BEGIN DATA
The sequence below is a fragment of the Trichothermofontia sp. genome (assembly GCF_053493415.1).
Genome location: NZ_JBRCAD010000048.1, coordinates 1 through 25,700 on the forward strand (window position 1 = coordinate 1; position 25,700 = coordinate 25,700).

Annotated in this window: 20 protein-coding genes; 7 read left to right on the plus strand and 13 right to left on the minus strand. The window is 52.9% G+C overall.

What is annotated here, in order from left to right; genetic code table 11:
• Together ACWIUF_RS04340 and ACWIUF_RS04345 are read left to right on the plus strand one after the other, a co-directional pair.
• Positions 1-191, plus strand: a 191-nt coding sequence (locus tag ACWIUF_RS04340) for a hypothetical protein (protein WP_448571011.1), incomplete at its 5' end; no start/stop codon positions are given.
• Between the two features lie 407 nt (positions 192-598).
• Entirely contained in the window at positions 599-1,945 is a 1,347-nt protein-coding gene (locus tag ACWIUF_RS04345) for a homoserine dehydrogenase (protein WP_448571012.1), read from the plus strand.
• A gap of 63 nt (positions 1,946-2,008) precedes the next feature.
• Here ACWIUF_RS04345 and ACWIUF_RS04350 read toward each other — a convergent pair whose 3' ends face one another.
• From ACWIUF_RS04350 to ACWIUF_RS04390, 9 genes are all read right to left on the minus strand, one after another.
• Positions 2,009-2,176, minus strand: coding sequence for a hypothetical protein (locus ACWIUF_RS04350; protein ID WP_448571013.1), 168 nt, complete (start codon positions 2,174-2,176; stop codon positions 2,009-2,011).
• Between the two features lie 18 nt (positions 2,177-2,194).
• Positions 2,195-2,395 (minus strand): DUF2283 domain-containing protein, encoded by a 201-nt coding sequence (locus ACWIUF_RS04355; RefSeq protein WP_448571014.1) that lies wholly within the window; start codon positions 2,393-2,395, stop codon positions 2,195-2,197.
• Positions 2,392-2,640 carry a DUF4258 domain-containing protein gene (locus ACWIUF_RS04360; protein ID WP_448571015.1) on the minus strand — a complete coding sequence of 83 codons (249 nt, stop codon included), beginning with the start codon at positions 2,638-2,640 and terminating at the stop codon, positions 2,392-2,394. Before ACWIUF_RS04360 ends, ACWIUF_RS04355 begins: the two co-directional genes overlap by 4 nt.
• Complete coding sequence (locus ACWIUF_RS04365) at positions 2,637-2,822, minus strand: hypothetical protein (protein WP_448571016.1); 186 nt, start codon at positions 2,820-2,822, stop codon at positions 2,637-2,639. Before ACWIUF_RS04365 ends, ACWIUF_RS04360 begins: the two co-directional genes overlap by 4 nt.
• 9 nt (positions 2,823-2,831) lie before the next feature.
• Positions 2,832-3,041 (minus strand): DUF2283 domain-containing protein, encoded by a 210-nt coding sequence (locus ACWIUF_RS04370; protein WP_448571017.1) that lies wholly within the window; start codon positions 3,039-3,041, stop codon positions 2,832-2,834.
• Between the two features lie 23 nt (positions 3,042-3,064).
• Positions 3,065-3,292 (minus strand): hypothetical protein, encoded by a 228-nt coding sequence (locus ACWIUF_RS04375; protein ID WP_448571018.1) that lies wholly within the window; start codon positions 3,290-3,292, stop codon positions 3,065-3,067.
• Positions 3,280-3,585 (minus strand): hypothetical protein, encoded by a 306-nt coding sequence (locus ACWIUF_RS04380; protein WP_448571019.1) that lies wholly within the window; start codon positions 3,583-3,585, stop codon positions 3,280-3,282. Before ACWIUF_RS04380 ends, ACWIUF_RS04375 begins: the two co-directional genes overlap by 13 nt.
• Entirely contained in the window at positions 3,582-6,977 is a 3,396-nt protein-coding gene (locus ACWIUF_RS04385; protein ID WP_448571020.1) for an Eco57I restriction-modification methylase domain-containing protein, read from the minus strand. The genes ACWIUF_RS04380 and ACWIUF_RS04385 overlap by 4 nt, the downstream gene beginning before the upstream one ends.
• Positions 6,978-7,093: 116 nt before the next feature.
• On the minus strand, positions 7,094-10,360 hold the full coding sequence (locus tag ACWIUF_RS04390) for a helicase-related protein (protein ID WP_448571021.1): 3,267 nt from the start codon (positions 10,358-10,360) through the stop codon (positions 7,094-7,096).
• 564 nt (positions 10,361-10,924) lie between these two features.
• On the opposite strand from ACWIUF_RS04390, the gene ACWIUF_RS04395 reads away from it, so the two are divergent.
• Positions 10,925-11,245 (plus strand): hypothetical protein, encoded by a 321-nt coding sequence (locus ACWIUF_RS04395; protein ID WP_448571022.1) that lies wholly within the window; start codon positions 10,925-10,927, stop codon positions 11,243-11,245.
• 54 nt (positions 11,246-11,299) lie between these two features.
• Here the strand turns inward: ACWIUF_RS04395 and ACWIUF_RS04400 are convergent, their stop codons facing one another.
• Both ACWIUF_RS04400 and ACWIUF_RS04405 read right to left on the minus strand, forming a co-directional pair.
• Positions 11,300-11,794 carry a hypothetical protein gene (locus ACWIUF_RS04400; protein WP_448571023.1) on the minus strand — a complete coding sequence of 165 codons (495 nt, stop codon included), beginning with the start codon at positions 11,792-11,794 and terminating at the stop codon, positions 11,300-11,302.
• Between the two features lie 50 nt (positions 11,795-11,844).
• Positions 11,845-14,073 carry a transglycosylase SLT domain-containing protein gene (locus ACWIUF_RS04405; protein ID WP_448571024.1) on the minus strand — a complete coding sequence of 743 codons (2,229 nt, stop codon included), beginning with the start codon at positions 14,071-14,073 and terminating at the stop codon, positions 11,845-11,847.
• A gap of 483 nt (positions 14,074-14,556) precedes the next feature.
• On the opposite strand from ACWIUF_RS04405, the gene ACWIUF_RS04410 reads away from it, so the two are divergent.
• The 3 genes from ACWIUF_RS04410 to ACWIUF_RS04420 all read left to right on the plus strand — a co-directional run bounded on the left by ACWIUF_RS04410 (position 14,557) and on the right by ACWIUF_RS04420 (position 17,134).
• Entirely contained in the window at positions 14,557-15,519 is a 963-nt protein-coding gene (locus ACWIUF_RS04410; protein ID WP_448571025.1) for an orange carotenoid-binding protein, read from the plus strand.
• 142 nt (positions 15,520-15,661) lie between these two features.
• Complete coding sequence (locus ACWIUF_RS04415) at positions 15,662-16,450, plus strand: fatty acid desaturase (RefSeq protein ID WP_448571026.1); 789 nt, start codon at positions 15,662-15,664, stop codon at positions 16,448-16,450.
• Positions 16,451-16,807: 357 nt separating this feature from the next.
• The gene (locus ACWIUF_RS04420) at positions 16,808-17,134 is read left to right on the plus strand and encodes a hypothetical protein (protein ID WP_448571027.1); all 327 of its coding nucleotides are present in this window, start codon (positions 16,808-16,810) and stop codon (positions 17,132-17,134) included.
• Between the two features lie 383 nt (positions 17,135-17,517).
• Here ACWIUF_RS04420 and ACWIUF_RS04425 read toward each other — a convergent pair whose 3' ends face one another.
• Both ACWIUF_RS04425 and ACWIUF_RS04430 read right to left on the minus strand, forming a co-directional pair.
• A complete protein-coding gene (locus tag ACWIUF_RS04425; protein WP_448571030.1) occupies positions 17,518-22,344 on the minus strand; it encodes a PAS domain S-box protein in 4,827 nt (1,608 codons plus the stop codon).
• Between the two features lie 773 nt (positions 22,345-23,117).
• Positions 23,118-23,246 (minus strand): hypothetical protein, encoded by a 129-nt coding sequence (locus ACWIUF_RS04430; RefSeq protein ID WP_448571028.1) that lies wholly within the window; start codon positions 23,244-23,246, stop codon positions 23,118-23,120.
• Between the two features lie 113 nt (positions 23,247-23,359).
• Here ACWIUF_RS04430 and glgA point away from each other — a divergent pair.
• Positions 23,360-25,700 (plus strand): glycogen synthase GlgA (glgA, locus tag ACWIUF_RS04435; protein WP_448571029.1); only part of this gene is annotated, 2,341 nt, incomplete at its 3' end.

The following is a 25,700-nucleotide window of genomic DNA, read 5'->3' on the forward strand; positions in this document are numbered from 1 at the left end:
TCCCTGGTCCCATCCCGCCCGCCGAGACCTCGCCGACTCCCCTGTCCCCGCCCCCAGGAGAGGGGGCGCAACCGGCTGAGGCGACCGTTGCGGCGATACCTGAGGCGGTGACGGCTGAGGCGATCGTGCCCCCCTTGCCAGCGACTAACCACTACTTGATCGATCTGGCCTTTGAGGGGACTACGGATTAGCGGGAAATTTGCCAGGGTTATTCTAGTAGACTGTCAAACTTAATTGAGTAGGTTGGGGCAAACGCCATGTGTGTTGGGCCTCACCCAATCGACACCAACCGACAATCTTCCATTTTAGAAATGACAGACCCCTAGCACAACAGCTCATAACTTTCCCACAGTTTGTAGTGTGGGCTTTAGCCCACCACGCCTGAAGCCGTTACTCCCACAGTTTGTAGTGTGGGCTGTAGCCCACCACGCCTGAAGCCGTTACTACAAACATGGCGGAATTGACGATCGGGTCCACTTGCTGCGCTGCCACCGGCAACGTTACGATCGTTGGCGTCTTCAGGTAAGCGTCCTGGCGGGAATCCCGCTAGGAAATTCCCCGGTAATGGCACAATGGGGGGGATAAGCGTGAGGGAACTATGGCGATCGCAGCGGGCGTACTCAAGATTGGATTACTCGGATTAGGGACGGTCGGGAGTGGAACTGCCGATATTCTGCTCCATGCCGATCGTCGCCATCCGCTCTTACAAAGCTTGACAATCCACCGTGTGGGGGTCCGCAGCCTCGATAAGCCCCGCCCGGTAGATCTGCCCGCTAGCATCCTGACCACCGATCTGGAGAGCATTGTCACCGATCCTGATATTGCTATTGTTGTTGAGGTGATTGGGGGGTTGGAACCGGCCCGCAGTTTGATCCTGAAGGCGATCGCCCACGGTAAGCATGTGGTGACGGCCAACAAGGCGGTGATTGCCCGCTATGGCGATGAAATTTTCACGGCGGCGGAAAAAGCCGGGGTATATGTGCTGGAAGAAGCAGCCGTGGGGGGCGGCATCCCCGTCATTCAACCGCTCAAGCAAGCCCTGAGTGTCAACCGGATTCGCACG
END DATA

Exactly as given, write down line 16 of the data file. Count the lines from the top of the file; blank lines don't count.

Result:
• Complete coding sequence (locus ACWIUF_RS04365) at positions 2,637-2,822, minus strand: hypothetical protein (protein WP_448571016.1); 186 nt, start codon at positions 2,820-2,822, stop codon at positions 2,637-2,639. Before ACWIUF_RS04365 ends, ACWIUF_RS04360 begins: the two co-directional genes overlap by 4 nt.